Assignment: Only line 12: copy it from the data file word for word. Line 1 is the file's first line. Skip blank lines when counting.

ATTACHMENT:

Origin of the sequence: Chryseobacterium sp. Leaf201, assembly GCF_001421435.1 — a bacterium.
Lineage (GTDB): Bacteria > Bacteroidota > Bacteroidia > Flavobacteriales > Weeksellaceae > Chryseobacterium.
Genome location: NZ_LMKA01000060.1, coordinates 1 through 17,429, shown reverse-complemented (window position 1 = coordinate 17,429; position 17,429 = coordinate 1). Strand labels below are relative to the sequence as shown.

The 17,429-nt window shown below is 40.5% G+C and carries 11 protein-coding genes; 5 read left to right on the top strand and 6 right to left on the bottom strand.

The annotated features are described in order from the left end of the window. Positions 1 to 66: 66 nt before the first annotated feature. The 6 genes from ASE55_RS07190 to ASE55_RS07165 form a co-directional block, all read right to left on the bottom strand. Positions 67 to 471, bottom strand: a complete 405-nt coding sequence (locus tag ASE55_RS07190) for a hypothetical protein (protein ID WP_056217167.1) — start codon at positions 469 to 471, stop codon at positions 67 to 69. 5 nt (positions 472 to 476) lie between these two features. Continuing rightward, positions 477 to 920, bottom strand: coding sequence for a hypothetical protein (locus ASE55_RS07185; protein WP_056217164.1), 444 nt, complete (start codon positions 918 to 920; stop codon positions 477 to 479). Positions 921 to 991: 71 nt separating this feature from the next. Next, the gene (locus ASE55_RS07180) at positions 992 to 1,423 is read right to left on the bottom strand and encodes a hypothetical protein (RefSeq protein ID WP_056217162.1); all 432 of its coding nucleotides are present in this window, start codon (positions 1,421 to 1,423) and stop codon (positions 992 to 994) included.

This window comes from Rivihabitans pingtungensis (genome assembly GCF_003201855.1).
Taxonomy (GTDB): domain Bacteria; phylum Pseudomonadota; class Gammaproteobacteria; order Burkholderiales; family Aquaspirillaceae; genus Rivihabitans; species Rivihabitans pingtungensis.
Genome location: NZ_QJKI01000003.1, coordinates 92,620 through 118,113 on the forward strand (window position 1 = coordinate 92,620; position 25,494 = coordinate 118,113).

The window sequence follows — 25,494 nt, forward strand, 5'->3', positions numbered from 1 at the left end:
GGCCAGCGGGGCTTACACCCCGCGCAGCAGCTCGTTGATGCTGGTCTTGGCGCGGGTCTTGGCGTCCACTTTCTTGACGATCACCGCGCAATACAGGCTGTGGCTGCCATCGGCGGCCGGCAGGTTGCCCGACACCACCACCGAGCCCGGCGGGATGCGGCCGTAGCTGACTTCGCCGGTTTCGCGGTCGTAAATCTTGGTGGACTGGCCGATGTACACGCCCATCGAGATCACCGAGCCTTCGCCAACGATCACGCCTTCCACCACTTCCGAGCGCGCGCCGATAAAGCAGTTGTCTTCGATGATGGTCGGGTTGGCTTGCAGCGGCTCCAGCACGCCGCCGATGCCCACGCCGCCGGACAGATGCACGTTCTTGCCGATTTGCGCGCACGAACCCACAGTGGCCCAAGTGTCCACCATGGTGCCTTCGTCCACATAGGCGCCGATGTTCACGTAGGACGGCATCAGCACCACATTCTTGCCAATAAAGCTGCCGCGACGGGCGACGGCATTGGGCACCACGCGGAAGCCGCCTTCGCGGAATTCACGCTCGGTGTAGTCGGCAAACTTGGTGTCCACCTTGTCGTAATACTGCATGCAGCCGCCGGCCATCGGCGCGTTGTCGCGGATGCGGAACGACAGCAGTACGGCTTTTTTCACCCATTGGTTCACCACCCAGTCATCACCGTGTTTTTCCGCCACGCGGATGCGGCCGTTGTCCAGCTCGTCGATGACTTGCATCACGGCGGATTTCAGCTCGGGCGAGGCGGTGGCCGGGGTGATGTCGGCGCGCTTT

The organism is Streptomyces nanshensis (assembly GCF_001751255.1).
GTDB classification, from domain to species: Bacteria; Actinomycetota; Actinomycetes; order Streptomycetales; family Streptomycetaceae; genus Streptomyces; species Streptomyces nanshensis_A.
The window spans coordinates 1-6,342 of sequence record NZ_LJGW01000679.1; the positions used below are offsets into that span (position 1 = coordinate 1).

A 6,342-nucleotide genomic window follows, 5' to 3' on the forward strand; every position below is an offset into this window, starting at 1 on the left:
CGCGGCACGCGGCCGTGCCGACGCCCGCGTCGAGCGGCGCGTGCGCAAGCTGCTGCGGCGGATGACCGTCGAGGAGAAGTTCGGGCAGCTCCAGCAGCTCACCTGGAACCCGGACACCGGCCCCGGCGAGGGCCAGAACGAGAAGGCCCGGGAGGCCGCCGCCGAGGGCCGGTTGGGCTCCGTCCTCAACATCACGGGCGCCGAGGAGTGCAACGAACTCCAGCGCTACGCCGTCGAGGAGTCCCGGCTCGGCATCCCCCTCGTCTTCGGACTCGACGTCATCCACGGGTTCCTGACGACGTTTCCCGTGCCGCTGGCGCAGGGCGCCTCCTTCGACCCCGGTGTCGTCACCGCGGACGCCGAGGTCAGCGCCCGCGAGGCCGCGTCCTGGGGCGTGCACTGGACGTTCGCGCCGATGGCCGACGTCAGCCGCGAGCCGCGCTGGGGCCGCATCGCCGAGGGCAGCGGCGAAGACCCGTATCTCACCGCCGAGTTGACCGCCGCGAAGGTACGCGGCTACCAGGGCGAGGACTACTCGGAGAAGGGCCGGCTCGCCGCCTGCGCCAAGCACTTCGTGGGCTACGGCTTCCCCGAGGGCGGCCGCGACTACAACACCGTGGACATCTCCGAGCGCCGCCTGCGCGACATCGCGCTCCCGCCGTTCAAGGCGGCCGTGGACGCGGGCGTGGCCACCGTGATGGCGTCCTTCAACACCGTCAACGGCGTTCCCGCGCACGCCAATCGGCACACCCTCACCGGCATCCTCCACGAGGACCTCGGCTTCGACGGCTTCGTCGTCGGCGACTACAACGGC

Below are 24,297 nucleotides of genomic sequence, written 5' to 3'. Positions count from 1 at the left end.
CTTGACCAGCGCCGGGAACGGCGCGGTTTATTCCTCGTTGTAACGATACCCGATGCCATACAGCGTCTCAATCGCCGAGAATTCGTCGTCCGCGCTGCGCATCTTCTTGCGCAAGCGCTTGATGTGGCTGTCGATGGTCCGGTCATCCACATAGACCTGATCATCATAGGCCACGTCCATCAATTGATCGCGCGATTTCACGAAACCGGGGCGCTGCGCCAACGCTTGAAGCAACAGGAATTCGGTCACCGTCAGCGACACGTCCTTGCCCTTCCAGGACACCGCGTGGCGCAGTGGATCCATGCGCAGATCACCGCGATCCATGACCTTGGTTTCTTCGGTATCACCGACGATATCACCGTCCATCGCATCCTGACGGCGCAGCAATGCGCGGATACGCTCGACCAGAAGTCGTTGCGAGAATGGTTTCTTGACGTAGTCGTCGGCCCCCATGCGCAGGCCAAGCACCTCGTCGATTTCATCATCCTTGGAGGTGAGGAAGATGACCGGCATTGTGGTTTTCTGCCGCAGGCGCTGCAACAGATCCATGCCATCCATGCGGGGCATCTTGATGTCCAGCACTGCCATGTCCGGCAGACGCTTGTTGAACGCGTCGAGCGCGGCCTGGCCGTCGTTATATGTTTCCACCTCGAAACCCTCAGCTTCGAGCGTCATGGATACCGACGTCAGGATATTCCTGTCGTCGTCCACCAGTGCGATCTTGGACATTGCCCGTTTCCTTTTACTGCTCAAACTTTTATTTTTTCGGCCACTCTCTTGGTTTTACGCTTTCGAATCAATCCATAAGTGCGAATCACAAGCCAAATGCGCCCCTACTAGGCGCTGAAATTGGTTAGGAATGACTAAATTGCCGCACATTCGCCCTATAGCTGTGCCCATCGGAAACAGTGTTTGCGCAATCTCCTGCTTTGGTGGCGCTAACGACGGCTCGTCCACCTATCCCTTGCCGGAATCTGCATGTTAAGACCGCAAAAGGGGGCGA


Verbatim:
GTDB classification, from domain to species: Bacteria; Actinomycetota; Actinomycetes; order Streptomycetales; family Streptomycetaceae; genus Streptomyces; species Streptomyces nanshensis_A.